When we see blood in nearly any context, it can be alarming. We typically don’t expect to see blood if you are brushing or flossing your teeth. However, it is not uncommon to have bleeding gums. There are a few reasons why your gums may be bleeding. If you have a small scratch or cut, running your toothbrush over the area may cause it to bleed. Additionally, you may see bleeding if you brush your teeth too hard. Fortunately, these do not cause any major concern.
Yet, bleeding gums can be the first sign of gingivitis–the beginning stage of gum disease. Gingivitis is the inflammation of your gums. Other symptoms include redness, swelling, and bleeding gums. In its early stages, gum disease is highly treatable. Your dentist may recommend an improved oral hygiene routine and a thorough dental cleaning. Without treatment, gum disease can cause severe dental issues.
Effects of Gum Disease
If you do have gum disease, it is vital to seek treatment as soon as possible. The longer you wait, the worse your symptoms will be. For the best results, you should contact your dentist when you notice bleeding gums. It is better to go to the dentist for a minor issue than wait for it to become a significant problem.
One of the main contributors to gum disease is plaque. Plaque is a type of harmful bacteria that clings to the surfaces of your teeth and soft tissues. Without a proper oral hygiene routine, plaque can continue to build, including underneath the gum line. As the plaque builds, the gums can begin to recede due to irritation and inflammation.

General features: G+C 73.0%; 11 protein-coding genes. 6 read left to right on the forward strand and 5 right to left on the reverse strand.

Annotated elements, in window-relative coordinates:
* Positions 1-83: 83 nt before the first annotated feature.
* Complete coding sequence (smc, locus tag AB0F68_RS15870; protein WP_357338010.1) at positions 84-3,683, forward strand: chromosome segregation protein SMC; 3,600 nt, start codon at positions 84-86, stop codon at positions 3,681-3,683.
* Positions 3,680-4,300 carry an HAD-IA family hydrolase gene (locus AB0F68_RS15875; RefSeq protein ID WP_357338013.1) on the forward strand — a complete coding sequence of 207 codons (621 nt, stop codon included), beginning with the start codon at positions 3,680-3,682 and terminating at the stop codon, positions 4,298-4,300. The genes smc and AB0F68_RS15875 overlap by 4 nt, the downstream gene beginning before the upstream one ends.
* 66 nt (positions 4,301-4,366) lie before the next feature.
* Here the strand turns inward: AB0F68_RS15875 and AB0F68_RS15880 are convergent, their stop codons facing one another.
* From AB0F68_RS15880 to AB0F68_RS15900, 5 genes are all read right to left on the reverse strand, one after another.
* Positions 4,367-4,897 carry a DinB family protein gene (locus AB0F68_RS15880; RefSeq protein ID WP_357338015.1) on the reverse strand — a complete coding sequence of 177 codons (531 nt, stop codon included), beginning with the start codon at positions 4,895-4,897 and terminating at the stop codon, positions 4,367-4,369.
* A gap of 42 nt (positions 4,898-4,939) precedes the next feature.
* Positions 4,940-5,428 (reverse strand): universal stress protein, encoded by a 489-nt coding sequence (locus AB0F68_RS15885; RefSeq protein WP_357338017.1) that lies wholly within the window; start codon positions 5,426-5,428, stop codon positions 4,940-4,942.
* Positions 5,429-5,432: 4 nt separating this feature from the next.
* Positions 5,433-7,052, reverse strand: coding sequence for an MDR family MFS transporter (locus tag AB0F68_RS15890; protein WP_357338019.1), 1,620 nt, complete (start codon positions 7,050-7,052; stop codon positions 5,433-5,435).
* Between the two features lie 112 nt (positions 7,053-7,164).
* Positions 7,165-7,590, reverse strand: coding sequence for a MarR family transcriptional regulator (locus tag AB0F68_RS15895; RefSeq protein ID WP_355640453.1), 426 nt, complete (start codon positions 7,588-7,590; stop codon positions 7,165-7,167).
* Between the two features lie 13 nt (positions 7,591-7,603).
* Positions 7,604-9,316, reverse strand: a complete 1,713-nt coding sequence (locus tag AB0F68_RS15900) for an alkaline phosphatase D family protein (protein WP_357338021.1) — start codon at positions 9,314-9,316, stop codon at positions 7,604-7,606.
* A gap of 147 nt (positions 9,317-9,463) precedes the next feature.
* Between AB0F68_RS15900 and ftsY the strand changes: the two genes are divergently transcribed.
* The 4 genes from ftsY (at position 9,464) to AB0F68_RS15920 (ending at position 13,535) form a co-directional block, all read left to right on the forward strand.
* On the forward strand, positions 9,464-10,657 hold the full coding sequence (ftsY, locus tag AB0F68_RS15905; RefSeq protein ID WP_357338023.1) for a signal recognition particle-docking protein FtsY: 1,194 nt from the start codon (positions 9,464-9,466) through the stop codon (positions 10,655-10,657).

The more the gums recede, the more plaque that will collect, creating a damaging cycle. Eventually, the tooth’s root becomes exposed. This can cause pain and discomfort. In addition, once the roots of your teeth become unprotected, it weakens the foundation of your teeth.
Loose or Missing Teeth
The gums are the foundation for your teeth. Once your gums recede, the structure holding your teeth in place weakens. As a result, your teeth may feel loose or even fall out. While the gums are important for keeping your teeth steady, receding gums allow bacteria to reach farther into your teeth. Typically, the gums provide protection for your teeth’s roots against harmful bacteria. However, receding gums can no longer support or protect your teeth, allowing tooth decay to form at the base of the teeth. This can cause your teeth to decay and fall out.
Another serious problem associated with gum disease is bone deterioration. Much like your teeth and gums, gum disease can also affect your jaw bone. As your teeth and gums decay, your bone can deteriorate. Your bones are just as susceptible to decay as your teeth. When decay is not treated immediately, it will continue to spread. Unfortunately, your jaw can suffer the consequences. The infection can move into the bone, causing its structure to fail.